Skip to main content

exec() in JavaScript – How to Execute a RegExp Search

Whenever you use exec() on a regular expression, the method does the following:

  1. It executes a search for the regular expression's pattern in its string argument.
  2. If the pattern gets found, exec() returns an array containing the matched text. Otherwise, the method returns null.

Syntax of the exec() Method

exec() accepts a string argument. Here is the syntax:

RegExp.exec("string");

Examples

Below are examples of the exec() method.

Execute a search for a case-insensitive Color pattern

/Color/i.exec("My best color is blue.");

// The invocation above will return:
["color"];

Try it on StackBlitz

The snippet above returned ["color"] because the computer found the RegExp pattern in the string argument.

In other words, the executed search for a case-insensitive Color pattern in the string argument matched the string's color text. Therefore, exec() returned an array containing the matched text.

Execute a search for Sweetly at the end of "CodeSweetly"

/Sweetly$/.exec("CodeSweetly");

// The invocation above will return:
["Sweetly"];

Try it on StackBlitz

Execute a search for @ in a string

/@/.exec("Learn JavaScript at codesweetly.com");

// The invocation above will return: null

Try it on StackBlitz

How Does exec() Work with Capturing Groups?

Suppose exec()'s regular expression contains a capturing group. In that case, the method will return an array containing the matched text and each capturing group's matches.

Below are some examples.

Execute a Search for a Pattern Containing One Capturing Group

/d(a)y/.exec("Tuesday");

// The invocation above will return:
['day', 'a', index: 4, input: 'Tuesday', groups: undefined]

In the returned array above,

  • "day" refers to the matched text.
  • "a" indicates the matched capturing group pattern.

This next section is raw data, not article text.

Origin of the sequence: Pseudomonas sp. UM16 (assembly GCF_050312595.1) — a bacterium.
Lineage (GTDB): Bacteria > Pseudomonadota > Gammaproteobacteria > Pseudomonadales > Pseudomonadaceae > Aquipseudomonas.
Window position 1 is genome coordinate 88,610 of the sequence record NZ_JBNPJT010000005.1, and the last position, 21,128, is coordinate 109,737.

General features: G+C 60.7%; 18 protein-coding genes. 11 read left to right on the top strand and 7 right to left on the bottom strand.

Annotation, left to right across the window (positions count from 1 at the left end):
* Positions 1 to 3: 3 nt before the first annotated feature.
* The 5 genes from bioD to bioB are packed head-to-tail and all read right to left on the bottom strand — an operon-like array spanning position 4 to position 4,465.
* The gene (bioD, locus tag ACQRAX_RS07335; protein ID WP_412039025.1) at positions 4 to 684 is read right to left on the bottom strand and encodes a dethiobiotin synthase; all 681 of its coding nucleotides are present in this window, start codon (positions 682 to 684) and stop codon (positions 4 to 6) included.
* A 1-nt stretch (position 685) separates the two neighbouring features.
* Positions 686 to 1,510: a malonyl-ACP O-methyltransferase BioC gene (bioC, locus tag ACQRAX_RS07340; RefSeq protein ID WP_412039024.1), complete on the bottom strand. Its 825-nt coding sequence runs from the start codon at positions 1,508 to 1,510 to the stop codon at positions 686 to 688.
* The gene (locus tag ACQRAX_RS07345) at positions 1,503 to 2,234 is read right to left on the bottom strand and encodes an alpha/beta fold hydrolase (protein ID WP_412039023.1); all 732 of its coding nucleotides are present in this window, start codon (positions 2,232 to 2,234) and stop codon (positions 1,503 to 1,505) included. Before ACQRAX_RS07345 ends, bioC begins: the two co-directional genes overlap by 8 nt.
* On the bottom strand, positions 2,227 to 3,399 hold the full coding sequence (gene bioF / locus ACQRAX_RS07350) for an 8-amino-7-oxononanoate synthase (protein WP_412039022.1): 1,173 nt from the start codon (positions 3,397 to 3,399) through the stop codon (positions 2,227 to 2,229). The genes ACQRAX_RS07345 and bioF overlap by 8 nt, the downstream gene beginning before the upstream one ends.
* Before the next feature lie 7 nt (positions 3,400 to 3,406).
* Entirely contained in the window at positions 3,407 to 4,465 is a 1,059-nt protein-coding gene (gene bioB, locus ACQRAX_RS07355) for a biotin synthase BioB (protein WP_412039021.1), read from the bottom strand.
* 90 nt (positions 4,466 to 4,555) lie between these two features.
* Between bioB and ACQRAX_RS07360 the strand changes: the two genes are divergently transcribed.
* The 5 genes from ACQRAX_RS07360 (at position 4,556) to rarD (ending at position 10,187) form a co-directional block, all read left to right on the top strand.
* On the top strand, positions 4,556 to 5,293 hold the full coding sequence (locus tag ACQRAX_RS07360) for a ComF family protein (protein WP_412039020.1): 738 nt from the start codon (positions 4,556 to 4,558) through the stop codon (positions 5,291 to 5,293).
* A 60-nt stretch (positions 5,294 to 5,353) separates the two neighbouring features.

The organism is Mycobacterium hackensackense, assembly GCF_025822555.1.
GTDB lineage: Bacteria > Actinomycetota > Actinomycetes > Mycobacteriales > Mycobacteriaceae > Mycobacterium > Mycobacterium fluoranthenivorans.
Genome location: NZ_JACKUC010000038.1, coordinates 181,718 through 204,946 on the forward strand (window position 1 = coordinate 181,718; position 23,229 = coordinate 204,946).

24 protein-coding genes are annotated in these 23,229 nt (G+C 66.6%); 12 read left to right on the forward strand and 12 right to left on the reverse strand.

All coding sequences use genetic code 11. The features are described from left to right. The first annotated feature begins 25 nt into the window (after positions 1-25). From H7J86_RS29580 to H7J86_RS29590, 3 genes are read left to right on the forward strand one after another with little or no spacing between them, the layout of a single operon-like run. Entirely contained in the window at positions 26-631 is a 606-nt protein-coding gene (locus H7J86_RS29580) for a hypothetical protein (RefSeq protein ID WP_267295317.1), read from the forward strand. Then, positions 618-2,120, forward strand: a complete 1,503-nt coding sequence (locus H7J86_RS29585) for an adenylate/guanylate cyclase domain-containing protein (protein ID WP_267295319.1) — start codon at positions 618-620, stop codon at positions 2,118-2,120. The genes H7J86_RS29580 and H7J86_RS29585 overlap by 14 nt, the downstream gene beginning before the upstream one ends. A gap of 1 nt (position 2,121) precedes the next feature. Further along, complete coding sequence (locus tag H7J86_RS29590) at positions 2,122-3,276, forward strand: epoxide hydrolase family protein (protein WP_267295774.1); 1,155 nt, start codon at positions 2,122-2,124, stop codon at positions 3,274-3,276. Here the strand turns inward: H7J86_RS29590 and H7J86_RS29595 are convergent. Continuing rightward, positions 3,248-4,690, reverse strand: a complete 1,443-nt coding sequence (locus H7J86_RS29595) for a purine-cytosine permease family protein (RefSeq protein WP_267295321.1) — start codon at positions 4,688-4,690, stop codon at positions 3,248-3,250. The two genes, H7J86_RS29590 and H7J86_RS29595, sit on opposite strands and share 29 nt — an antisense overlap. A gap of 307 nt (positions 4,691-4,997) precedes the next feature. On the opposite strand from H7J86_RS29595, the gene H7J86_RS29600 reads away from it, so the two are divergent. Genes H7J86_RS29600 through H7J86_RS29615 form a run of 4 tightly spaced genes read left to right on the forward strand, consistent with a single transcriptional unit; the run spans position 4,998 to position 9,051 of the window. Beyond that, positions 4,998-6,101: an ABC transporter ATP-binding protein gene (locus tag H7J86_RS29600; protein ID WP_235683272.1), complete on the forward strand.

• index refers to the index position where the matched pattern began.
  • input indicates exec()'s string argument.
  • groups contain a collection of the named capturing groups specified in the regular expression. Or undefined if the RegExp does not have any named capturing group.

Let's now see another example.

Execute a Search for a Pattern Containing Two Capturing Groups

/(su)nd(a)y/i.exec("It's a sunny Sunday!");

// The invocation above will return:
['Sunday', 'Su', 'a', index: 13, input: "It's a sunny Sunday!", groups: undefined]

In the returned array above,

  • "Sunday" refers to the matched text.
  • "Su" indicates the first matched capturing group pattern.
  • "a" indicates the second matched capturing group pattern.
  • index refers to the index position where the matched pattern began.
  • input indicates exec()'s string argument.
  • groups contain a collection of the named capturing groups specified in the regular expression. Or undefined if the RegExp does not have any named capturing group.

Now, let's see an example with named capturing groups.

Execute a Search for a Pattern Containing Two Named Capturing Groups

/(?<groupOf2>su)nd(?<bestLetter>a)y/i.exec("It's a sunny Sunday!");

// The invocation above will return:
['Sunday', 'Su', 'a', index: 13, input: "It's a sunny Sunday!", groups: {groupOf2: 'Su', bestLetter: 'a'}]

In the returned array above,

  • "Sunday" refers to the matched text.
  • "Su" indicates the first matched capturing group pattern.
  • "a" indicates the second matched capturing group pattern.
  • index refers to the index position where the matched pattern began.
  • input indicates exec()'s string argument.
  • groups contain a collection of the named capturing groups specified in the regular expression.

Suppose you need to include each capturing group's start and end indices in the returned array. In that case, add a d flag to your regular expression. Below is an example.

Execute a Search for a Pattern and Output the Capturing Groups' Indices

const string =
"George grew 77 times greater than we imagined 1777077777 years ago.";

const result = /(77) (times)/d.exec(string);

result.indices;

// The invocation above will return:
[
[12, 20],
[12, 14],
[15, 20],
];

Try it on StackBlitz

In the snippet above, note the following:

  • [12, 20] contains the start and end indices of the two capturing groups—that is, (77) and (times).
  • [12, 14] contains the start and end indices of the first capturing group—that is, (77).
  • [15, 20] contains the second capturing group's start and end indices—that is, (times).

Overview

exec() executes a search for a regular expression pattern in its string argument.